Minnesota: Closed For Business
Some state offices closed and about 9,000 state employees were jobless Friday after parts of Minnesota's government shut down for the first time in state history, leaving most rest stops closed for the Independence Day weekend.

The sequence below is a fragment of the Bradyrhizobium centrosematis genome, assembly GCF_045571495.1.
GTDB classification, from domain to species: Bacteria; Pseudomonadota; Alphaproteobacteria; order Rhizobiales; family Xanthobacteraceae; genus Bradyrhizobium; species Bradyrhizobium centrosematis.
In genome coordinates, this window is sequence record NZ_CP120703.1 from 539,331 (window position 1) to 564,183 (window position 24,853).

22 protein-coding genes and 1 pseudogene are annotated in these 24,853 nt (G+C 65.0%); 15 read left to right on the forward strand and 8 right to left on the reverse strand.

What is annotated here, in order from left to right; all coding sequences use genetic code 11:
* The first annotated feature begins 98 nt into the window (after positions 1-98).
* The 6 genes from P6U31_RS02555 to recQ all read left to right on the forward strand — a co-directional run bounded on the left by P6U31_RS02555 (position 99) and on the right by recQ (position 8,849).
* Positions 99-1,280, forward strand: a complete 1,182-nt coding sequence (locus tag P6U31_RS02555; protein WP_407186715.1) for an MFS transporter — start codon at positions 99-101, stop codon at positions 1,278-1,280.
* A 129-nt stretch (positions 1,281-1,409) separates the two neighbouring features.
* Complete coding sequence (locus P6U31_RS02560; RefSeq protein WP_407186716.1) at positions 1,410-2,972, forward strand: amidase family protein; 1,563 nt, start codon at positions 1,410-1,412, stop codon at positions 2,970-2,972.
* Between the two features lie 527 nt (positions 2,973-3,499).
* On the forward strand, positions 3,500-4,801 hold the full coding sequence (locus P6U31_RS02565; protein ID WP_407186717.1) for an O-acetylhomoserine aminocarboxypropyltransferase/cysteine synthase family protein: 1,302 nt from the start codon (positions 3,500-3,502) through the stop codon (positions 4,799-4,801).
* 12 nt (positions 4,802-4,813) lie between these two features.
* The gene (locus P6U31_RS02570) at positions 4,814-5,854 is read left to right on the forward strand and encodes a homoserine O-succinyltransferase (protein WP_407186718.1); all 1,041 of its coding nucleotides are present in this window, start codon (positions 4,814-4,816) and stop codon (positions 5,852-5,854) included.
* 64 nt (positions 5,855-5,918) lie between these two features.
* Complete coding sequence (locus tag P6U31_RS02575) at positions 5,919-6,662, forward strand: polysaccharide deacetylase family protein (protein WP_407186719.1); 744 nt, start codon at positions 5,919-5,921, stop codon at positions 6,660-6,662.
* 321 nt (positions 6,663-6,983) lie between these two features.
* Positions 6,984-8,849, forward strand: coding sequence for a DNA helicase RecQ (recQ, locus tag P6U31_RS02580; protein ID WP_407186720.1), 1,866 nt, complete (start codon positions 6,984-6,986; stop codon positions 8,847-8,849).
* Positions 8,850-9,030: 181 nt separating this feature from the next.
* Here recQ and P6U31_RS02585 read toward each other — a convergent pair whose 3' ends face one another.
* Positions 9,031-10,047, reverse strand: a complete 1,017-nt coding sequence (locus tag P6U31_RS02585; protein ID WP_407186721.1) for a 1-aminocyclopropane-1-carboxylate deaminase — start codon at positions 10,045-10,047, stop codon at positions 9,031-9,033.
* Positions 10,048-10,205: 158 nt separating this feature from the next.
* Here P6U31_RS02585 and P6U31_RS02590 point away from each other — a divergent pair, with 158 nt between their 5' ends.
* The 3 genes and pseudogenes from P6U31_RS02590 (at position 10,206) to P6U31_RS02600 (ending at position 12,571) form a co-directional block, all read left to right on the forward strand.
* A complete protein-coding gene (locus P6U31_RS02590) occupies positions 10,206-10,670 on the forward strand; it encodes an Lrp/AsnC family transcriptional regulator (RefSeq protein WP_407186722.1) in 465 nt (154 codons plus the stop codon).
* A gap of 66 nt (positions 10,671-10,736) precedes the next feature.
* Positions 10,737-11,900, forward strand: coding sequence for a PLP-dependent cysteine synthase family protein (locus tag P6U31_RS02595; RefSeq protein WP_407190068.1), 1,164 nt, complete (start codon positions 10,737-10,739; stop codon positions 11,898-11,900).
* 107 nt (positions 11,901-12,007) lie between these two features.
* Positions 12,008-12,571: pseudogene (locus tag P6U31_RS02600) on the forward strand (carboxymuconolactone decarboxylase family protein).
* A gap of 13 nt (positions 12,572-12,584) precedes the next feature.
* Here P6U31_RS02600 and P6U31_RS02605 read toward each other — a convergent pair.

The shutdown came at midnight after legislators failed late Thursday to pass even a stop-gap plan to keep the government up and running while negotiators keep working. On Friday morning, legislative leaders said they hoped to make another try at quickly getting the government back in operation. "We need to fix it today," said Senate Majority Leader Dean Johnson, a Democrat. "As far as I'm concerned, a one-day partial government shutdown is enough." House Speaker Steve Sviggum, a Republican, said he's eager to get back to the table as well. "Every day we have more state employees who will be losing pay and losing their benefits," he said. "That is a very significant pressure upon us." Republican Gov. Tim Pawlenty has said Democrats wanted a government shutdown to embarrass him in the run-up to his 2006 re-election campaign. "The Democrats turned and left tonight when Minnesota needed them most," Pawlenty said at a late-evening news conference. Many states often miss their deadline for enacting new budgets. But Minnesota, unlike other states, has no law that automatically extends spending past the end of its fiscal year if a new budget is not approved. "I'd like to say I'm sorry to the people of Minnesota," said Republican state Representative Rod Hamilton. "This is disgusting." Minnesota had never before had to suspend services because of a budget dispute. The last state government shutdown was in Tennessee in 2002. A judge earlier this month ordered Minnesota to protect essential services relating to health, safety and property - including state police patrols, nursing homes and food inspections. Legislators were supposed to finish their budget work by May 23, but that deadline passed with only three major spending bills approved, for public safety, higher education and several smaller state agencies. Those sections of government weren't affected by the shutdown. On Thursday, Pawlenty signed into a law a $686 million US bill that would keep the state park system and 25 historic sites open over the busy weekend. It also funded farm and job-training programs, further limiting the effects of the shutdown. Services that were closed included highway rest areas and the issuing of new driver's licences. But the most significant pain would be felt by the roughly 9,000 employees who were locked out without some deal or stop-gap spending plan. Johnson said the sides had whittled the gap to less than $200 million in a two-year, $30 billion budget, but legislators remained deadlocked over issues including school funding and health care for the poor. Eliot Seide, who heads the state's biggest employee union, lashed out at state leaders. He said it will be state workers - not legislators or the governor - who will have to pay the price for their failure to pass a budget. "The services that they provide, the jobs that they do, the families that they care for . . . , all in jeopardy because chicken was played in the legislature by the governor of this state and the legislature of this state," he said. Or more likely Vise Versa With July 1 the start of the fiscal year in many states, other legislatures were grappling with deadlines this week. California entered its new fiscal year Friday without a budget for the fifth time in a row. In New Jersey, acting Gov. Richard J. Codey announced Thursday night that Democratic legislators have agreed on the framework for a new budget, ending a week-long stalemate. In Pennsylvania, legislative leaders continued discussions they hoped would produce a compromise sometime during the holiday weekend.